The work of transmedia teaching, however, is more than just the use of digital space to encourage students to produce their own interpretation of, say, a historical narrative or method, but rather a method of teaching that prioritizes convincing students to internalize an immersive world with particular rules, tropes, characters, relationships, and even events.  By taking a transmedia approach to the pedagogical process from the start, we foreground the transferable nature of the content presented within the classroom environment by modeling its spreadability across different platforms, genres, and media readily available to students in their everyday, increasingly digital lives.  We can also note the attendant benefit of this method is encouraging students to become familiar with the basic digital tools and techniques necessary to manipulate digital media and to imagine these media
as sharing common boundaries and limitations of particular worlds of content or method.  

At the same time (and perhaps more importantly!), transmedia teaching would realize that differing media will react differently to different content (whether this content is specific bits of data, content, or methods).   Thus, we would explicitly reject any perspective that regarded media as merely vessels or tools for the dissemination of specific content or the execution of methods presented in laboratory environments, but as active participants in the transference of one skill set or body of knowledge to another context.  In other words, the notion of user generated content at the core of transmedia phenomena requires a knowledge of both the content and the processes whereby the user actually generates content.  In the end, we encourage our students to see digital technologies (and creative places) less as inert tools and more as active participants who produce knowledge, narrative, and methodology.  This move toward viewing media as central to the creation of knowledge is long established and coincides well with the methods that scholars in the humanities employ every day.  We would never read an inscription on an ancient stone block the same way that we would read an ancient text or piece of architecture.  The same process is, of course, true for disseminating knowledge in a transmedia world: the world created in the classroom takes on different manifestations across different media.  By foregrounding this process, we’re emphasizing the transferable nature of skills.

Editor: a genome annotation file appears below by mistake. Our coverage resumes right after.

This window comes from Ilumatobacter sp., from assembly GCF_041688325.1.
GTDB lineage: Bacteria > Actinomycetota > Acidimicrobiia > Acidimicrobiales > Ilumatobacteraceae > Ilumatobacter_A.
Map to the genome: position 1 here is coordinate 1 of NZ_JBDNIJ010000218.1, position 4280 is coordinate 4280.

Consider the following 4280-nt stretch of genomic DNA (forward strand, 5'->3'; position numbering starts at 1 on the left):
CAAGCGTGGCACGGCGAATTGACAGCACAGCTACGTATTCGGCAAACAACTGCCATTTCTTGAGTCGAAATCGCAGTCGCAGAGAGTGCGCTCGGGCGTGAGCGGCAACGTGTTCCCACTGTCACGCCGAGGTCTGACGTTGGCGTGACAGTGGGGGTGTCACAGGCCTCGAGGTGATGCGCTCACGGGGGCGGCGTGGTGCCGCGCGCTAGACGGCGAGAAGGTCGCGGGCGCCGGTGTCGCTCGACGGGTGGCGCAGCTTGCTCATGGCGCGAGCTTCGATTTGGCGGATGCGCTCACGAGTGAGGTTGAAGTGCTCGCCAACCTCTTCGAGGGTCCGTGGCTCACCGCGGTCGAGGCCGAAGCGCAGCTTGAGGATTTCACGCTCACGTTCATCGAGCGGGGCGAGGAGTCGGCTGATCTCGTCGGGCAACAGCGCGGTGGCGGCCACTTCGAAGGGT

This is all relatively abstract, I realize; so a case-study is perhaps in order.  Over the past several years, I have worked with a wide range of collaborators to present my archaeological research in Cyprus as a kind of transmedia experiment.  Our project has employed a wide range of media and techniques to communicate our discoveries, methods, and experiences to a wider audience.  Our goal has consistently been to create an immersive environment for a wide range of end-users (from students, interested onlookers, fellow scholars, donors et c.) by extending our work across a number of platforms and media.  Over the past 5 years we have produced documentaries in digital video, released series of podcasts interviews with students and staff, created interactive maps, supported the work of a landscape photographer, “tweeted” our day-to-day life across social media applications, reflected on our work and life together across student and staff generated blogs, written reflective essays, documented the site through a series of regular forms and procedures in the field, and published a constant stream of formal reports and articles in academic journals.  The result has been a deepening understanding of the performative aspects of site (that is specific geographical and chronological content) and archaeology (that is as a method and set of regular procedures).  Describing the site to a small digital recorder for a broad “non-expert audience” is different from recording stratigraphic layers in an official field notebook.  Reflecting on the experience of working at the site on a blog is different from preparing a final budget of expenses. Taking systematic photographs of an object or archaeological context is different from taking photographs of the site in such a way to communicate the sense of place to a broader audience.  The different techniques and modes of expression required of these significant shifts in how we present our site and method force us to consider how various different media function within a larger cultural context.  In short, even this rather simple example of the transmedia representation of an archaeological project encouraged participants to model archaeological knowledge as a transferable skill.